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[jslint] Re: top of inheritance chain

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  • Douglas Crockford
    ... prototype is a property of a constructor function, it is not the property through which an object delegates to another object, which is the key to
    Message 1 of 8 , Jul 30 1:49 PM
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      --- In jslint_com@yahoogroups.com, Mark Volkmann <r.mark.volkmann@...> wrote:
      >
      > On Thu, Jul 29, 2010 at 3:50 PM, Douglas Crockford
      > <douglas@...>wrote:
      >
      > > --- In jslint_com@yahoogroups.com <jslint_com%40yahoogroups.com>, Mark
      > > Volkmann <r.mark.volkmann@> wrote:
      > > >
      > > > I'm a little confused about something that is pretty fundamental in
      > > > JavaScript. I was thinking that Object is a prototype of every object.
      > > > That doesn't seem to be the case though. For example, the following
      > > > code prints "false".
      > > >
      > > > var obj = {};
      > > > print(Object.isPrototypeOf(obj));
      > > >
      > > > So every object has the methods of Object, but there doesn't seem to
      > > > be a reflective way to see how that happens.
      > > >
      > > > Likewise, I think of all the wrapper classes like Boolean, Number and
      > > > String as "inheriting" from Object, but I can't verify that with code.
      > >
      > > {} inherits from Object.prototype.
      > >
      > > Object inherits from Function.prototype because it is a function.
      > >
      > > A string inherits from String.prototype, which inherits from
      > > Object.prototype.
      > >
      >
      > Thank you very much! That helped a lot!
      >
      > Can someone explain why the second line below outputs false?
      > I thought since the first line outputs true, the second would also.
      >
      > print(Object.prototype.isPrototypeOf(String.prototype)); // true
      > print(String.prototype.prototype === Object.prototype); // false; Why?

      prototype is a property of a constructor function, it is not the property through which an object delegates to another object, which is the key to inheritance. In some implementations, the delegation property is surfaced as __proto__, which is distinct from prototype.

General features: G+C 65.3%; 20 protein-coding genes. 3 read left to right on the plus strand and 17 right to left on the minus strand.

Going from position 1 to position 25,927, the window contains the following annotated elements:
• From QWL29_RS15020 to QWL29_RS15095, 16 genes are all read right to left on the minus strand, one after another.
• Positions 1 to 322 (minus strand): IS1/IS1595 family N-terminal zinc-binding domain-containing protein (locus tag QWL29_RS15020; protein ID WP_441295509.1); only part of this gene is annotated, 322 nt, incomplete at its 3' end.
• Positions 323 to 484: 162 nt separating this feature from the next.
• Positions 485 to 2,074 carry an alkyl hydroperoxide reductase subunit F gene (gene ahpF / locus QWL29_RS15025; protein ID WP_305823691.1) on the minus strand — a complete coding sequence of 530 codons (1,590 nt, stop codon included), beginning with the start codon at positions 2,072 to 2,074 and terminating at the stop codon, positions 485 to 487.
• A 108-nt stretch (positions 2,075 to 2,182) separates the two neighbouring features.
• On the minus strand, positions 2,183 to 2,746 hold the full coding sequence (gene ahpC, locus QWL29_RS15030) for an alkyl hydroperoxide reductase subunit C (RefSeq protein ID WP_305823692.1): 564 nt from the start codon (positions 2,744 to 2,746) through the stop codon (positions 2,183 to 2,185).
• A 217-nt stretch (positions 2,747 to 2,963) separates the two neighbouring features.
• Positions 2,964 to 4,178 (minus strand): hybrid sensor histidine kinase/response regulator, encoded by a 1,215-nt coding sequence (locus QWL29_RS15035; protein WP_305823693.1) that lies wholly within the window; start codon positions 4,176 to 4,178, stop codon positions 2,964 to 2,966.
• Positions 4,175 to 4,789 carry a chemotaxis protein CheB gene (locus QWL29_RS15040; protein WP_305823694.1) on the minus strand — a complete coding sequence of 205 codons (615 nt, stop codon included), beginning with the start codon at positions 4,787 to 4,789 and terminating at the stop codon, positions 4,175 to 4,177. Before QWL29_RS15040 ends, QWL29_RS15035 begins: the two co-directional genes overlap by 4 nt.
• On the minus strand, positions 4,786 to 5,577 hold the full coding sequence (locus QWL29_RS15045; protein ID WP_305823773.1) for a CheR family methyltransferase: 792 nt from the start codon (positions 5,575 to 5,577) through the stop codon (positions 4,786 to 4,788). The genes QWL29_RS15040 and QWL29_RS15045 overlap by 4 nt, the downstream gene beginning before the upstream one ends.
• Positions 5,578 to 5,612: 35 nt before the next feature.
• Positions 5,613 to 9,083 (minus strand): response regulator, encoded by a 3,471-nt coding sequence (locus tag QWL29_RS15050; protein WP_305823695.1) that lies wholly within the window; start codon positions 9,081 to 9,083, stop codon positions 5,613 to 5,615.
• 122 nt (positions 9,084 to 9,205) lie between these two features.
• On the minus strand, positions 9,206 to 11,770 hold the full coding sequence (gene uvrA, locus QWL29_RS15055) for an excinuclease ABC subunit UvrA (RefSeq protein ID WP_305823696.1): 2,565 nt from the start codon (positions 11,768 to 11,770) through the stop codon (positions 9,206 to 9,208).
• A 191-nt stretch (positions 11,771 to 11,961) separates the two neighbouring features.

String.prototype is an object containing string methods. It is not a function, so it is likely that it does not have a .prototype property.

      String is a function, so it inherits from Function.prototype. String also has a prototype property containing string methods.

      The new operator makes a new object that inherits from the prototype property of a constructor function. I do not recommend use of the new operator.
    • Leonardo
      2010/7/30 Douglas Crockford (...) ... (...) Why not Doug? also, in order do emulate classes i ve been using closures like this:
      Message 2 of 8 , Jul 30 3:48 PM
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        2010/7/30 Douglas Crockford <douglas@...>
        (...)

        > The new operator makes a new object that inherits from the prototype
        > property of a constructor function. I do not recommend use of the new
        > operator.
        >
        (...)

        Why not Doug?

        also, in order do emulate classes i've been using closures like this:

        function ClassX(a,b){

        this.method=function(x){
        //...
        }
        //...
        }


        and in order do emulate inheritance, i'm using some call methods:

        function ClassY(w){

        ClassX.call(this,2,w);
        //...
        }

        in this way which features do i lose?

        sorry for thread kindap and thanks for any advice.


        [Non-text portions of this message have been removed]
      • Douglas Crockford
        ... Read this: http://www.amazon.com/exec/obidos/ASIN/0596517742/wrrrldwideweb
        Message 3 of 8 , Jul 30 5:43 PM
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          --- In jslint_com@yahoogroups.com, Leonardo <sombriks@...> wrote:
          >
          > 2010/7/30 Douglas Crockford <douglas@...>
          > (...)
          >
          > > The new operator makes a new object that inherits from the prototype
          > > property of a constructor function. I do not recommend use of the new
          > > operator.
          > >
          > (...)
          >
          > Why not Doug?

          Read this: http://www.amazon.com/exec/obidos/ASIN/0596517742/wrrrldwideweb
        • Mark Volkmann
          ... Thanks for explaining that! I think I ve almost connected all the dots. function Foo() {} var foo = new Foo(); All of these line print true in Rhino:
          Message 4 of 8 , Aug 1, 2010
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            On Fri, Jul 30, 2010 at 3:49 PM, Douglas Crockford <douglas@...>wrote: